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EU Launches TITANIUM Consortium to Prevent Criminal Use of Cryptocurrencies

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The European Union (EU) has announced the creation of an international consortium that seeks to diminish the use of cryptocurrencies and the dark web by criminals. As evidenced in the recent WannaCry attack, criminals use the pseudo-anonymity provided by bitcoin to their advantage. This project aims to find ways to stop the use of cryptocurrencies as a means to evade the law while still respecting the right to privacy of non-criminal users.

The consortium is composed of fifteen members from seven European countries and is funded by the European Union. The consortium is named TITANIUM, which stands for Tools for the Investigation of Transactions in Underground Markets. The €5 million research project is slated to operate for three years and aims to develop workable scientific solutions towards the challenges of curtailing and investigating criminal activities such as terrorism, fraud, money laundering, and extortion, connected with the use of digital currencies and the dark web.

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According to the press release, TITANIUM, “aims to develop and implement tools to reveal common characteristics of criminal transactions, detect anomalies in their usage, and identify money-laundering techniques.”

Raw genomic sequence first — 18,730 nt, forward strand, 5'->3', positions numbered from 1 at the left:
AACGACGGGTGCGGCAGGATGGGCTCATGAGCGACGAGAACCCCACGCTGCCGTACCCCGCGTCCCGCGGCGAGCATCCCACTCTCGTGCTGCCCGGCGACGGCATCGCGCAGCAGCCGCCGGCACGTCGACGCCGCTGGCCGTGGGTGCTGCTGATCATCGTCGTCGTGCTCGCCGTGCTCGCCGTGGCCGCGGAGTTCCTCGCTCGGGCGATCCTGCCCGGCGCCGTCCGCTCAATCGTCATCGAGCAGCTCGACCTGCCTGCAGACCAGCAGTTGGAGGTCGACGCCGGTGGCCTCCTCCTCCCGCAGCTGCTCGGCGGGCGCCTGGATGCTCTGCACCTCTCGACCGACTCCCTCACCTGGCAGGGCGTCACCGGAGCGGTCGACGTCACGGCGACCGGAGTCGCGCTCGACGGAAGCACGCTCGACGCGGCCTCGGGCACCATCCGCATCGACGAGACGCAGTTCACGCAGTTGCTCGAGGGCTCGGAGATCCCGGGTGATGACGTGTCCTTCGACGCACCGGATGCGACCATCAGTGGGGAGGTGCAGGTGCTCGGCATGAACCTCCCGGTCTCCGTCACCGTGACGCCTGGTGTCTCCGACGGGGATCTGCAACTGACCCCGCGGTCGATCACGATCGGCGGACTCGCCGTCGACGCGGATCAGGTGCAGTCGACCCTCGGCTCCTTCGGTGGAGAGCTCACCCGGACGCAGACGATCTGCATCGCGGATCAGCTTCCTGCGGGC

In addition, the researchers will test the efficacy of their solutions on the premises of the participating Law Enforcement Agencies. Once these solutions have been deemed sufficient to mitigate the problem, the consortium will “conduct training activities in order to develop skills and knowledge among EU law enforcement agencies.”

Project co-ordinator Ross King, senior scientist at the AIT Austrian Institute of Technology GmbH, stated, “Criminal and terrorist activities related to virtual currencies and darknet markets evolve quickly and vary in technical sophistication, resilience and intended targets.”

Therefore, to match the speed at which digital currencies and the dark web evolve, the consortium will employ varied methods of information gathering such as virtual currency ledgers, online forums, peer-to-peer networks of underground markets, and seized devices, in addition to the more traditional investigation methods.

King also added that the solutions created by the TITANIUM project would respect individual privacy and other fundamental rights. “The consortium will analyze legal and ethical requirements and define guidelines for storing and processing data, information, and knowledge involved in criminal investigations without compromising citizen privacy.”

As cybercrime is becoming an increasingly larger threat to businesses and individuals alike, government and corporations will seek to develop better cyber security solutions as well as ways to identify cyber criminals after attacks. As the launch of the TITANIUM consortium suggests, law enforcement and intelligence agencies will likely keep a closer eye on bitcoin users going forward due to the pseudonymity of the digital currency and its unfortunate links to cybercrime.